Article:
Jun. 11th, 2017

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When I was in my late teens, we discovered that my dad was very, very sick. He’d smoked pretty much all his life, as he’d had TB as a young man and word in the sanatarium was that “people who’d had TB never had cancer, here, have a cigarette.” That was the logic behind it, I kid you not. Turns out he never developed cancer, but there are other ways to die from smoking. Towards the end of his life, my dad had about half a (mostly fibrous) lung left to breathe with. We had an oxygen extractor at home and were told that, considering the state of his lungs, the flu was now his worst, most lethal enemy. 

He survived his first flu but it was a close call, and it was a very, very dark time in our family’s life. He was in the hospital in intensive care for several months and it was touch and go for a long time. I was still living with my parents at that time. I visited my dad in the hospital a lot but it was complicated - we had to change into sterile clothes when we visited him, he couldn’t talk at all at first, we had to help him eat and it was TERRIFYING because of the tracheotomy tube and the respirator - rice in particular gave me cold sweats, because what if a few grains of rice slid down his windpipe and ended in his lungs? 

I’d grown up in a house filled with laughter and talk and music, and all of a sudden I came home to an empty house every night after school. It was hard for my mother as well, but we’d always had a complicated relationship (to say the least) and one evening we had an enormous fight. As a result of this, she went three days without speaking to me. Now, I don’t remember what the fight was about (it was probably something minor, we were both on edge all the time), but I do remember my mother walking in and not even saying hello to me. I remember the crushing loneliness. (I also remember my own pigheadedness, make no mistake - I was no angel, it’s not like I tried to talk to her and she didn’t reply. I gave as good as I got.)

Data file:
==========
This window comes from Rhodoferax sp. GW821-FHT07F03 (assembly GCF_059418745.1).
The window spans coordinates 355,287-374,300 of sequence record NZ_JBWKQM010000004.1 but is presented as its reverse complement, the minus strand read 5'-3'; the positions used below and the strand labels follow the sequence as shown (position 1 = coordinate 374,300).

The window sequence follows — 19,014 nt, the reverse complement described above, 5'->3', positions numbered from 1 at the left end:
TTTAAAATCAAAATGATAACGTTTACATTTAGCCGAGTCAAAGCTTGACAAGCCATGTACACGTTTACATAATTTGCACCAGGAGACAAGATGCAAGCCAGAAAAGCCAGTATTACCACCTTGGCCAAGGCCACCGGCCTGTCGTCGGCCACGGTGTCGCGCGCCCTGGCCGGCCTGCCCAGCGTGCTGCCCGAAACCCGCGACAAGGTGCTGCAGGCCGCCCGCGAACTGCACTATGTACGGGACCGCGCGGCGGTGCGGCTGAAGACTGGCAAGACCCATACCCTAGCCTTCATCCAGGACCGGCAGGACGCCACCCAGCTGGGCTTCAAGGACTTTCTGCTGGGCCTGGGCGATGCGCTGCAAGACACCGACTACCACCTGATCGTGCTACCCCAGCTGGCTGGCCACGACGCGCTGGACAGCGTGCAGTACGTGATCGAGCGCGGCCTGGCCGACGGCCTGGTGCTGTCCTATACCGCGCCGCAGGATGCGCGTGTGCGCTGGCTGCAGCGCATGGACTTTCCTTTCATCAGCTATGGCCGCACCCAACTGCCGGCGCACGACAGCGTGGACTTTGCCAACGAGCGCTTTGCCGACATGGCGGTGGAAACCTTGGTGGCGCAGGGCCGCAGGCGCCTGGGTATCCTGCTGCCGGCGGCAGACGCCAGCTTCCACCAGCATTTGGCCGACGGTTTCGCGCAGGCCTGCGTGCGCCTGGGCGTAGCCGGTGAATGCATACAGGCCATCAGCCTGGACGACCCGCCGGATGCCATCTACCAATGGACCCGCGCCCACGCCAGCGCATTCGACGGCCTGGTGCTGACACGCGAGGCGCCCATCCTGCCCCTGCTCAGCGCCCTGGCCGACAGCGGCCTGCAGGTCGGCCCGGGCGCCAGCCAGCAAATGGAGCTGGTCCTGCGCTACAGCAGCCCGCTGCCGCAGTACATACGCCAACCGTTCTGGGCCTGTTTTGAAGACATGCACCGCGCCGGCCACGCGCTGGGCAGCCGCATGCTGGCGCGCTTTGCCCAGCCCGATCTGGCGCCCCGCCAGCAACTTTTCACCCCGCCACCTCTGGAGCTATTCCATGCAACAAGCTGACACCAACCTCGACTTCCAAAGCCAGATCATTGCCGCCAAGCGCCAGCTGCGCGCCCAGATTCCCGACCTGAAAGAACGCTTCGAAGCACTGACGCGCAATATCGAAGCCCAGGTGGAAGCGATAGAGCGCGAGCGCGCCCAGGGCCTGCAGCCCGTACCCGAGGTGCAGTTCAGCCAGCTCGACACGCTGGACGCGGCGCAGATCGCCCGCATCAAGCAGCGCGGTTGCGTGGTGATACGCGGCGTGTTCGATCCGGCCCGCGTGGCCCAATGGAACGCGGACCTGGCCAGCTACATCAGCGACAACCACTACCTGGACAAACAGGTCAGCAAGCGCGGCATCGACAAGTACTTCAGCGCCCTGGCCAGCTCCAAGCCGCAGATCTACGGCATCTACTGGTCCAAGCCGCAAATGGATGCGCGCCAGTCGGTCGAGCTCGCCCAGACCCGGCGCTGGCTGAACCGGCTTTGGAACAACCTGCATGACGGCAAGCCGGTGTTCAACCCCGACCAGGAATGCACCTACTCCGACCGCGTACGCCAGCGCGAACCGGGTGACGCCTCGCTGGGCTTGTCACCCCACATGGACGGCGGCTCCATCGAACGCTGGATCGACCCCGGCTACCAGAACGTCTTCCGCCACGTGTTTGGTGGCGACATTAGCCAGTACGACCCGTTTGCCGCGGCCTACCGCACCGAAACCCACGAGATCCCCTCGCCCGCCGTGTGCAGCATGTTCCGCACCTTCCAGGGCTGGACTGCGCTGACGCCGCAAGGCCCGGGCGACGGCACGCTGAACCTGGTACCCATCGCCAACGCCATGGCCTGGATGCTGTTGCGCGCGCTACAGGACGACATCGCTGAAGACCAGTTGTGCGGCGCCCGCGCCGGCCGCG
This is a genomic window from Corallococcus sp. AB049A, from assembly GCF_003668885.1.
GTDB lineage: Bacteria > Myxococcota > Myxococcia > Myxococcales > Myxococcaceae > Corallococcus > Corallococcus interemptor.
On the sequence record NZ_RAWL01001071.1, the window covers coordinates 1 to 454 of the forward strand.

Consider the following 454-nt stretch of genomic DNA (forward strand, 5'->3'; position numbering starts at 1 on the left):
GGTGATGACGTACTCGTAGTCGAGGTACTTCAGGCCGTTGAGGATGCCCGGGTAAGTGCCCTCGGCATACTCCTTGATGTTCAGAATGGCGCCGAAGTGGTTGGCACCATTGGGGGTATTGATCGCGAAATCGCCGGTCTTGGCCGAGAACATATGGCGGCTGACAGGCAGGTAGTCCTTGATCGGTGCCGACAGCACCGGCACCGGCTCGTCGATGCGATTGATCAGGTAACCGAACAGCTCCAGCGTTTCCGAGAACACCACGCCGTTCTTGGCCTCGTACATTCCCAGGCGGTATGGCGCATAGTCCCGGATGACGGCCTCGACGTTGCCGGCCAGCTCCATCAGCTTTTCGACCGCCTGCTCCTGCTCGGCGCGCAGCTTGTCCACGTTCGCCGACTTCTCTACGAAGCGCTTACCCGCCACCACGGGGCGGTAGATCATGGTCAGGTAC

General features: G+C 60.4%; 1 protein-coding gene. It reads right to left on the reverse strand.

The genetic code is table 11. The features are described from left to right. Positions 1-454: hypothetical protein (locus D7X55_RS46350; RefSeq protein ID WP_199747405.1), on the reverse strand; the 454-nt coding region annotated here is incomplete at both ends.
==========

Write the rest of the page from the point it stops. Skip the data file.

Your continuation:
I was very very lonely., so I started doing my homework in front of the TV downstairs every night, just to hear voices in the background. Now, this was back in the mi-80s, and in France, we had exactly three different channels to choose from. I picked the least boring one and just let it play through the evening. 

And this is how I started watching Santa Barbara (the soap). I’d never watched a soap opera in my life, had no idea how the genre worked, but it was soothing that stuff happened ALL THE TIME and all these people had astonishingly busy lives when mine was filled only with dark and silence and hospitals. For a while, I watched the show religiously every evening. My favorite character at the time - the one I identified the most with - was the daughter of the house, Young and Pure and Goodhearted and trying to be happy. She was played by a lovely actress who put all her energy into making this character real (and it wasn’t easy): Robin Wright. 

I kept my eyes on Robin Wright as her career soared and she became recognized as a Serious Actress. I was thoroughly thrilled to find out she was in Wonder Woman. Wonder Woman isn’t my usual cup of tea - I have a hard time with superheroes in general - but I make a point of taking my daughters to see movies with strong, interesting female characters. And that’s a good thing, because otherwise I wouldn’t have watched the movie last night and I really enjoyed it.   

But then of course because I knew NOTHING about Wonder Woman prior to watching the movie, I did not anticipate Antiope’s fate. I was watching the fight on the beach gleefully, happily munching on popcorn. My popcorn-filled hand was half an inch away from my open mouth when Antiope got shot. And then my mouth made a sad, astonished “o” and my fingers opened in shock. 

I spent the rest of the evening fishing pieces of popcorn out of my bra.  

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